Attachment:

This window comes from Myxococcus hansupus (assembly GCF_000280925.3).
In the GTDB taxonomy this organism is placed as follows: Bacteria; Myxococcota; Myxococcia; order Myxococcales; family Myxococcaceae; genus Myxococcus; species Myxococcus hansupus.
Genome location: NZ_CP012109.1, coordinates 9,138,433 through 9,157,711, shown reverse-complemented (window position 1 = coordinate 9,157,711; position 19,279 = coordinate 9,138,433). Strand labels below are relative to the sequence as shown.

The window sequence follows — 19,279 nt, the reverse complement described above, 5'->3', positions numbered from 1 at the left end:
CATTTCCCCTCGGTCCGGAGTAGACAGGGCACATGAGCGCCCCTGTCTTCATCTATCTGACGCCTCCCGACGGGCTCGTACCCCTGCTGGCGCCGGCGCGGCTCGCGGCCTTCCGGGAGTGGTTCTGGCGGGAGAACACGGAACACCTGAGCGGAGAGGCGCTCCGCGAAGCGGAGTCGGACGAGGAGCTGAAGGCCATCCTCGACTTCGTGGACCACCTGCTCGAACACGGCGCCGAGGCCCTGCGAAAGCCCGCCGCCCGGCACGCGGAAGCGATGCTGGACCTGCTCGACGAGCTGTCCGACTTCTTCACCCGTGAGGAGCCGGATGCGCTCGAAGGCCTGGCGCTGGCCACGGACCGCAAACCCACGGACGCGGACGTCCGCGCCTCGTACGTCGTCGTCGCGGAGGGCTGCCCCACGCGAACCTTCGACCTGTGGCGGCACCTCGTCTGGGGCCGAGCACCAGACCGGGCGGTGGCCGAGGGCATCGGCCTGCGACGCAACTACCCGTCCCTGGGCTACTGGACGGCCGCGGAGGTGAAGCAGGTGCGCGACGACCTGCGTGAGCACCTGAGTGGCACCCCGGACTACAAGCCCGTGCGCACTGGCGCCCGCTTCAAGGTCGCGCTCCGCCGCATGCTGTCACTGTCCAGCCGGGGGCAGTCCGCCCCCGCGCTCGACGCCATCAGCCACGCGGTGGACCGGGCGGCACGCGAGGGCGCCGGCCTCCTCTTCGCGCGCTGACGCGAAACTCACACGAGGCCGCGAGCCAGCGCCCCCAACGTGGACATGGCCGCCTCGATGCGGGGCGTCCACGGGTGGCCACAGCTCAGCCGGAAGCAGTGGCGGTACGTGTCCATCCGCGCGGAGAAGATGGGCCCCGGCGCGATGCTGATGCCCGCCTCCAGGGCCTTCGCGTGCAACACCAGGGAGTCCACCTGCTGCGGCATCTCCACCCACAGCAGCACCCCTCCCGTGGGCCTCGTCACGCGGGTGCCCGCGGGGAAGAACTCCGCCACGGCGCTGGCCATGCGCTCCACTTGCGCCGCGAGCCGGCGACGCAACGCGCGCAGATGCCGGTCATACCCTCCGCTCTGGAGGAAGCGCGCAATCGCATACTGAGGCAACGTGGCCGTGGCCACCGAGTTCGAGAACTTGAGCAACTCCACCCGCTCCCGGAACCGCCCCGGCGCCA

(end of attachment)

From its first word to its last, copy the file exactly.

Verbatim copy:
This window comes from Myxococcus hansupus (assembly GCF_000280925.3).
In the GTDB taxonomy this organism is placed as follows: Bacteria; Myxococcota; Myxococcia; order Myxococcales; family Myxococcaceae; genus Myxococcus; species Myxococcus hansupus.
Genome location: NZ_CP012109.1, coordinates 9,138,433 through 9,157,711, shown reverse-complemented (window position 1 = coordinate 9,157,711; position 19,279 = coordinate 9,138,433). Strand labels below are relative to the sequence as shown.

The window sequence follows — 19,279 nt, the reverse complement described above, 5'->3', positions numbered from 1 at the left end:
CATTTCCCCTCGGTCCGGAGTAGACAGGGCACATGAGCGCCCCTGTCTTCATCTATCTGACGCCTCCCGACGGGCTCGTACCCCTGCTGGCGCCGGCGCGGCTCGCGGCCTTCCGGGAGTGGTTCTGGCGGGAGAACACGGAACACCTGAGCGGAGAGGCGCTCCGCGAAGCGGAGTCGGACGAGGAGCTGAAGGCCATCCTCGACTTCGTGGACCACCTGCTCGAACACGGCGCCGAGGCCCTGCGAAAGCCCGCCGCCCGGCACGCGGAAGCGATGCTGGACCTGCTCGACGAGCTGTCCGACTTCTTCACCCGTGAGGAGCCGGATGCGCTCGAAGGCCTGGCGCTGGCCACGGACCGCAAACCCACGGACGCGGACGTCCGCGCCTCGTACGTCGTCGTCGCGGAGGGCTGCCCCACGCGAACCTTCGACCTGTGGCGGCACCTCGTCTGGGGCCGAGCACCAGACCGGGCGGTGGCCGAGGGCATCGGCCTGCGACGCAACTACCCGTCCCTGGGCTACTGGACGGCCGCGGAGGTGAAGCAGGTGCGCGACGACCTGCGTGAGCACCTGAGTGGCACCCCGGACTACAAGCCCGTGCGCACTGGCGCCCGCTTCAAGGTCGCGCTCCGCCGCATGCTGTCACTGTCCAGCCGGGGGCAGTCCGCCCCCGCGCTCGACGCCATCAGCCACGCGGTGGACCGGGCGGCACGCGAGGGCGCCGGCCTCCTCTTCGCGCGCTGACGCGAAACTCACACGAGGCCGCGAGCCAGCGCCCCCAACGTGGACATGGCCGCCTCGATGCGGGGCGTCCACGGGTGGCCACAGCTCAGCCGGAAGCAGTGGCGGTACGTGTCCATCCGCGCGGAGAAGATGGGCCCCGGCGCGATGCTGATGCCCGCCTCCAGGGCCTTCGCGTGCAACACCAGGGAGTCCACCTGCTGCGGCATCTCCACCCACAGCAGCACCCCTCCCGTGGGCCTCGTCACGCGGGTGCCCGCGGGGAAGAACTCCGCCACGGCGCTGGCCATGCGCTCCACTTGCGCCGCGAGCCGGCGACGCAACGCGCGCAGATGCCGGTCATACCCTCCGCTCTGGAGGAAGCGCGCAATCGCATACTGAGGCAACGTGGCCGTGGCCACCGAGTTCGAGAACTTGAGCAACTCCACCCGCTCCCGGAACCGCCCCGGCGCCA